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Without M. Stanton Evans, There Is No CPAC: A Tribute

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To steal a phrase from a former Reagan speechwriter, M. Stanton Evans — the brain behind the first CPAC in the early 1970s and the American Conservative Union’s Chairman through the bumpy Nixon years — this morning “slipped the surly bonds of Earth to touch the face of God,” losing his long and courageous fight with pancreatic cancer.

A true warrior for the conservative cause, Stan spent his life dedicated to defeating the enemies of America. His conservative credentials are the stuff of legend:  he gave birth to the conservative college publication as an editor of the Yale Daily News and then as an editor of The Freemen, and he studied under philosopher and economist Ludwig von Mises. Stan was on William F. Buckley’s original National Review staff, worked as managing editor of Human Events, and brought visibility to Frank Meyer’s notion of “fusionism” which laid the groundwork for Ronald Reagan’s eventual rise to the presidency.

In 1960, he drafted the historic Sharon Statement, the conservative movement’s mission statement, which still hangs on the wall in our ACU office today.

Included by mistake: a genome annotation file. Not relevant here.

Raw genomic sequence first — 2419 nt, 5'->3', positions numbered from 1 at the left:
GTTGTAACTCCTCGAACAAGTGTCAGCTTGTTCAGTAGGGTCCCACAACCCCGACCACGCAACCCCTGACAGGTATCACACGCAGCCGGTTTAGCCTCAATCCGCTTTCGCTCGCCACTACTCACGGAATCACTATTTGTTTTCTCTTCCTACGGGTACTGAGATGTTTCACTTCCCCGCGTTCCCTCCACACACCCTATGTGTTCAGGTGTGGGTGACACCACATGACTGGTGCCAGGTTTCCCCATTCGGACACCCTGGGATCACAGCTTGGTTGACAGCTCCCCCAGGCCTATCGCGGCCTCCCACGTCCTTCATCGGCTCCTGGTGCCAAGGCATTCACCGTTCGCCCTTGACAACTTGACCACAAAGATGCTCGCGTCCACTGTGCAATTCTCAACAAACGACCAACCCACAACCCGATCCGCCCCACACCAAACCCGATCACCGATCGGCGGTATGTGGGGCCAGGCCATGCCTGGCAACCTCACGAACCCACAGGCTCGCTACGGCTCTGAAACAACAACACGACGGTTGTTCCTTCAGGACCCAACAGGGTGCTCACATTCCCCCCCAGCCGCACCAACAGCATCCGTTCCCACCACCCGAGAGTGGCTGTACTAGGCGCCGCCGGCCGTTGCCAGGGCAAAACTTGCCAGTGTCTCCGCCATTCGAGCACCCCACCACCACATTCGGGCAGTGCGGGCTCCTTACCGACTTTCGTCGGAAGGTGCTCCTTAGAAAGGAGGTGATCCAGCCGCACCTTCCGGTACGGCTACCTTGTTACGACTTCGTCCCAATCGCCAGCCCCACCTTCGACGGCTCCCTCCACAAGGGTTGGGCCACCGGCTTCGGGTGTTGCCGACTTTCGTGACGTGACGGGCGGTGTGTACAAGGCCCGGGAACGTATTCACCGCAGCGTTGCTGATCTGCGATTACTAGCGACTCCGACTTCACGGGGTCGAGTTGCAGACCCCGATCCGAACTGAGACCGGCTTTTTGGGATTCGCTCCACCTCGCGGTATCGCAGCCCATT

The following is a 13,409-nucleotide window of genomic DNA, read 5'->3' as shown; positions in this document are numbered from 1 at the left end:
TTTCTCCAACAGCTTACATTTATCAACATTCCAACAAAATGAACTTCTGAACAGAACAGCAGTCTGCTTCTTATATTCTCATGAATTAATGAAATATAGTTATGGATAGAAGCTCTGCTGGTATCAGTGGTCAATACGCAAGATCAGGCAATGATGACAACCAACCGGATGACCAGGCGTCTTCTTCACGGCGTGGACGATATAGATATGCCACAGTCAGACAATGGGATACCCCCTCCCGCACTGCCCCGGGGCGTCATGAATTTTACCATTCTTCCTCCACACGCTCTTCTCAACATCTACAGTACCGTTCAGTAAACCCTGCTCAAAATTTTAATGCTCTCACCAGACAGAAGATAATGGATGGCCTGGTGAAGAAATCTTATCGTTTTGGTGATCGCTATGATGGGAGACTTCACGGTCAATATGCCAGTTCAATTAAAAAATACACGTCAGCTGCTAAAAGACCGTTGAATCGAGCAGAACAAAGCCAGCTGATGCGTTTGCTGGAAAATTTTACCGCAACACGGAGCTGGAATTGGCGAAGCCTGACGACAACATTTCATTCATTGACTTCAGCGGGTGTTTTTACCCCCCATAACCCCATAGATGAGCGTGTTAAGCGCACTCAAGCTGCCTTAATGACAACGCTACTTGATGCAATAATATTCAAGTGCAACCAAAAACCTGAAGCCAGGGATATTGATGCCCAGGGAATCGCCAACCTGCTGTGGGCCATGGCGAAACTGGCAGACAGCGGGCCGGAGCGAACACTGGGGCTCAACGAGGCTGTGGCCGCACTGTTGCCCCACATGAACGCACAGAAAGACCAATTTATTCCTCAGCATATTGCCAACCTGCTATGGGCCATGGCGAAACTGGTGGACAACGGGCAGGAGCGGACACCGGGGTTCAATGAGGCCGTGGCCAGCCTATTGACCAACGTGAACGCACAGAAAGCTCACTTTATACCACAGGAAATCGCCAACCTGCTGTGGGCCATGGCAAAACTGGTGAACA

From 1971-1977 he served with distinction as our ACU Chairman, and we still think of him as the “Godfather” of our annual event, CPAC.  CPAC was Stan’s idea, and as we conclude what was the biggest and most successful CPAC ever, I am overwhelmed by the fact that we wouldn’t be here without Stan’s dedication to the cause. We stand on this great man’s shoulders, and our faith in America and our shared values make me hope that he continues to stand with us in spirit.

For decades, Stan knew the truth about Communist infiltration of our highest levels of society, culture, and government. He was vindicated in the 2007 book Blacklisted by History, but Stan didn’t need that book to know that he reported and stood for the truth. He fought Communism both inside and outside our borders, he took arrows from the Left as a lifestyle, and his courage and work ethic combined with his charm, wit, and sense of humor brought joyful hope to the students who became activists, and then became opinion and thought leaders. He taught all of us that the conservative cause is a serious undertaking, but one that ultimately should simultaneously bring joy to our lives and preserve those values that make America great.

Our conservative movement lost a founder, legend, fighter, and friend this morning.  The American Conservative Union will continue to educate the next generation of conservatives, and ensure that Stan’s life in service to the cause of conservatism is not just remembered, but continues to inspire us all, as it has for the past half century.


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